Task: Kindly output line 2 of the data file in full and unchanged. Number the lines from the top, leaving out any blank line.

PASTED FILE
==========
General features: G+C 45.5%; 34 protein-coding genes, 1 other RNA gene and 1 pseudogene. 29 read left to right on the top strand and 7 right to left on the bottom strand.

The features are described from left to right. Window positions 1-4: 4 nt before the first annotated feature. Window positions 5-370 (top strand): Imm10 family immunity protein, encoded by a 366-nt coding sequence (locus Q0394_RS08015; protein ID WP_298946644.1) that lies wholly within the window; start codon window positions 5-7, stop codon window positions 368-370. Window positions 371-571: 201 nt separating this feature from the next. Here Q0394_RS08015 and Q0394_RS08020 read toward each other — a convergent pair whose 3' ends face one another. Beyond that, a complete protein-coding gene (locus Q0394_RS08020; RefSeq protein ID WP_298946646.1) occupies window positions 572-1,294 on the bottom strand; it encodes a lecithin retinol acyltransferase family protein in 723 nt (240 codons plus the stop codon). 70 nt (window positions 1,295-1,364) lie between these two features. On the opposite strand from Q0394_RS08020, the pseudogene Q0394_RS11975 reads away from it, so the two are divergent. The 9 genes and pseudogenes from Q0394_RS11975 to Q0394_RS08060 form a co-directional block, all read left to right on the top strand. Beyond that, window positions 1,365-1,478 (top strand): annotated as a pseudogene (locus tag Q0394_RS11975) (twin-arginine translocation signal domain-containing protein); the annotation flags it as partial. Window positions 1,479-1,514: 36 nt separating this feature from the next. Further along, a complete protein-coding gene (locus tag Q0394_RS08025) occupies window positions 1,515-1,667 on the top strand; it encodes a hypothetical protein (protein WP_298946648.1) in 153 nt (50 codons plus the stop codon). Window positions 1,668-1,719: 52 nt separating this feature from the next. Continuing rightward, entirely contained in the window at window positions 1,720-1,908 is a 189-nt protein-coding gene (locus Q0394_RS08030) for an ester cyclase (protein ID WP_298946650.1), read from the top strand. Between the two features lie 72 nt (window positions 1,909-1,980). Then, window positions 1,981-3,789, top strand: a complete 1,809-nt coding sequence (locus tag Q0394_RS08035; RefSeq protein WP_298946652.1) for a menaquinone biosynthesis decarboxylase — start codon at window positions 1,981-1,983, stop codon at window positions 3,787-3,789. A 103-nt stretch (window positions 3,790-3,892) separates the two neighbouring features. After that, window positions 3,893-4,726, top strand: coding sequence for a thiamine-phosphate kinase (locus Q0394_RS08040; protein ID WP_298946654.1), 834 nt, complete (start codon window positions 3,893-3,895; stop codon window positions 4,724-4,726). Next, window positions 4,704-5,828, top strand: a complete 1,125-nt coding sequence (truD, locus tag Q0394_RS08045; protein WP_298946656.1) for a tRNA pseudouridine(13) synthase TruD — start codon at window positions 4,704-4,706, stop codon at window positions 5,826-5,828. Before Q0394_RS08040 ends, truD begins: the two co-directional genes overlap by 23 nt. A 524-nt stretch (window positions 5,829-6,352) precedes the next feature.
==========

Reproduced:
The features are described from left to right. Window positions 1-4: 4 nt before the first annotated feature. Window positions 5-370 (top strand): Imm10 family immunity protein, encoded by a 366-nt coding sequence (locus Q0394_RS08015; protein ID WP_298946644.1) that lies wholly within the window; start codon window positions 5-7, stop codon window positions 368-370. Window positions 371-571: 201 nt separating this feature from the next. Here Q0394_RS08015 and Q0394_RS08020 read toward each other — a convergent pair whose 3' ends face one another. Beyond that, a complete protein-coding gene (locus Q0394_RS08020; RefSeq protein ID WP_298946646.1) occupies window positions 572-1,294 on the bottom strand; it encodes a lecithin retinol acyltransferase family protein in 723 nt (240 codons plus the stop codon). 70 nt (window positions 1,295-1,364) lie between these two features. On the opposite strand from Q0394_RS08020, the pseudogene Q0394_RS11975 reads away from it, so the two are divergent. The 9 genes and pseudogenes from Q0394_RS11975 to Q0394_RS08060 form a co-directional block, all read left to right on the top strand. Beyond that, window positions 1,365-1,478 (top strand): annotated as a pseudogene (locus tag Q0394_RS11975) (twin-arginine translocation signal domain-containing protein); the annotation flags it as partial. Window positions 1,479-1,514: 36 nt separating this feature from the next. Further along, a complete protein-coding gene (locus tag Q0394_RS08025) occupies window positions 1,515-1,667 on the top strand; it encodes a hypothetical protein (protein WP_298946648.1) in 153 nt (50 codons plus the stop codon). Window positions 1,668-1,719: 52 nt separating this feature from the next. Continuing rightward, entirely contained in the window at window positions 1,720-1,908 is a 189-nt protein-coding gene (locus Q0394_RS08030) for an ester cyclase (protein ID WP_298946650.1), read from the top strand. Between the two features lie 72 nt (window positions 1,909-1,980). Then, window positions 1,981-3,789, top strand: a complete 1,809-nt coding sequence (locus tag Q0394_RS08035; RefSeq protein WP_298946652.1) for a menaquinone biosynthesis decarboxylase — start codon at window positions 1,981-1,983, stop codon at window positions 3,787-3,789. A 103-nt stretch (window positions 3,790-3,892) separates the two neighbouring features. After that, window positions 3,893-4,726, top strand: coding sequence for a thiamine-phosphate kinase (locus Q0394_RS08040; protein ID WP_298946654.1), 834 nt, complete (start codon window positions 3,893-3,895; stop codon window positions 4,724-4,726). Next, window positions 4,704-5,828, top strand: a complete 1,125-nt coding sequence (truD, locus tag Q0394_RS08045; protein WP_298946656.1) for a tRNA pseudouridine(13) synthase TruD — start codon at window positions 4,704-4,706, stop codon at window positions 5,826-5,828. Before Q0394_RS08040 ends, truD begins: the two co-directional genes overlap by 23 nt. A 524-nt stretch (window positions 5,829-6,352) precedes the next feature.